Humidity is the cause of much physical discomfort, especially in parts of the world where hot temperatures and water vapors run rampant. But humid conditions can lead to side effects more damaging than just having to change your shirt. What exactly does humidity do to the human body, and can an HVAC help to prevent it?
Decreased sweat evaporation
Excessive humidity is just plain uncomfortable. That’s because it affects how our bodies regulate temperature. One of the most obvious ways is perspiration. Sweat can’t evaporate in highly humid conditions, and the accumulation of sweat prevents the body from cooling down, making the body feel hot and sticky.
But discomfort isn’t the only side effect of decreased sweat evaporation. Your body tries to find other means to cool itself down, which means it works harder to get blood to the heart, diverting it from the brain and other internal organs. That can result in feelings of light-headedness, faintness, fatigue, or cramps. In worst-case scenarios, it can cause exhaustion or heat strokes.
Allergic reactions to mold growth
Mold, bacteria, and fungi seek moist conditions in which to grow. Any environment with more than 60% humidity makes a fine home for mold or fungal spores, which can result in troublesome human symptoms: severe allergic reactions, nasal congestion, eye irritation, respiratory difficulties, potentially even fever or skin blemishes.
Increased risk of asthma attacks
Overly humid conditions also cause problems in asthma sufferers. Taking in humid air constricts the air passages to the lungs. Humidity makes inert air trap dust, pollen, mold, and other substances that trigger asthma attacks: breathing problems, coughs, chest tightness, and other symptoms.
Impairment of children’s immune systems
Children and babies are especially vulnerable to extreme humidity. It can harm their metabolism and physical functionality, making it harder for their bodies to adjust to changes in the atmosphere. This makes them more likely than adults to experience dehydration and fatigue.
Controlling humidity with HVAC systems
- Your home’s HVAC system can be one of the best weapons you have against extreme humidity if you take certain important measures:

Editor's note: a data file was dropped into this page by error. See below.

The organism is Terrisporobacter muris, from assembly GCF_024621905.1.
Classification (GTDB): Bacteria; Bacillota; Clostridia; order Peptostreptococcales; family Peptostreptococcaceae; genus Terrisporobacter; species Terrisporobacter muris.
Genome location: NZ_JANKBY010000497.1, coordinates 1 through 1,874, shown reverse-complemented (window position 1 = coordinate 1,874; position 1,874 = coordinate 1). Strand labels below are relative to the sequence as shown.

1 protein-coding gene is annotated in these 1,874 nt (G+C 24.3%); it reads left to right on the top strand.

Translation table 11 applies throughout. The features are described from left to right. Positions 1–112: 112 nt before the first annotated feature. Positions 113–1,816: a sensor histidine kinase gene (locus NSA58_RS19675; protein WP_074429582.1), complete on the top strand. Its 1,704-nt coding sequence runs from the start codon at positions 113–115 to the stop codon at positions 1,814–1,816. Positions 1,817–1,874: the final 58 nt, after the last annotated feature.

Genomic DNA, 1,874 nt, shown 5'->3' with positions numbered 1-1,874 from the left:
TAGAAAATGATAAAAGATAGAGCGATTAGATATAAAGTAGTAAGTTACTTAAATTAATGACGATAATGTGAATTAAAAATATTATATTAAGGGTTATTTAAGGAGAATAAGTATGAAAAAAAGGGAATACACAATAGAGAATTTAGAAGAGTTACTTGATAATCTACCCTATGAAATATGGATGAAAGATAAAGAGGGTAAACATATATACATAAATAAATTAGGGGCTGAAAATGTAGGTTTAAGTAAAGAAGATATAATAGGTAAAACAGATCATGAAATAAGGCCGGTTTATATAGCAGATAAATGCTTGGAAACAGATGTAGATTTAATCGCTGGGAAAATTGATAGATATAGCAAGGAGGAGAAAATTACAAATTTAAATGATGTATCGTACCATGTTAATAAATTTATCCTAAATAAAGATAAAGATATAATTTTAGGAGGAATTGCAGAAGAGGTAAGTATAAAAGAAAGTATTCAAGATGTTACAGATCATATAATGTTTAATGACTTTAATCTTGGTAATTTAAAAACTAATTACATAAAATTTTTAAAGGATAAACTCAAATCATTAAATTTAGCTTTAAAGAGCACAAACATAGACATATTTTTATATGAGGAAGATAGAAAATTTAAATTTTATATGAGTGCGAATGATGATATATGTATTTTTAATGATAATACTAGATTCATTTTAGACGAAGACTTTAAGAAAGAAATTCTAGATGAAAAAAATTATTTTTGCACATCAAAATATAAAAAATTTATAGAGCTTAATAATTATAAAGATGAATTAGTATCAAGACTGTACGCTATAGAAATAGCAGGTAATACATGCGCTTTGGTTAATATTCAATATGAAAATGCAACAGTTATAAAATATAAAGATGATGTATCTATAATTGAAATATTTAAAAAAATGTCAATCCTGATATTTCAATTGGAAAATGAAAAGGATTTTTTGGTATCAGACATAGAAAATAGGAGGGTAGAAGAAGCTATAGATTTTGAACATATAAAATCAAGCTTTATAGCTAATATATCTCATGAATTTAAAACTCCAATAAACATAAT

Keep a regular HVAC maintenance schedule. Poor upkeep is probably the most common cause of failure in air conditioning units. An HVAC professional like the experts at Rowland Air will keep air ducts clean, detect, and fix problems in ventilation and moisture accumulation.
- Increase ventilation. Keeping fresh air in circulation is a key factor in preserving the air quality of your home, especially its humidity levels. Consider having an HVAC professional install more vents, especially in high-moisture areas like the kitchen and bathroom. They may even be able to redirect the flow of air through ducts or produce “makeup air” to replace the air your HVAC system exhausts.
- Downsize AC units in smaller spaces. Some air conditioning systems work very little too cool the room, resulting in more moisture and fungal growth. Alternately, it can shut off when a room reaches a certain temperature, which won’t allow time to properly dehumidify a room. Consider replacing the old AC system with one with lower power that’s more appropriate for your room or house size.
- Double-check your thermostat settings. Setting your thermostat in a position in which the fan runs frequently—such as, obviously, the “fan on” setting—can be a humidity risk. Constantly operating fans make the room cooler and more comfortable, but that can also increase moisture. Keep an eye on your thermostat and make adjustments so it doesn’t run all the time, especially when nobody’s home.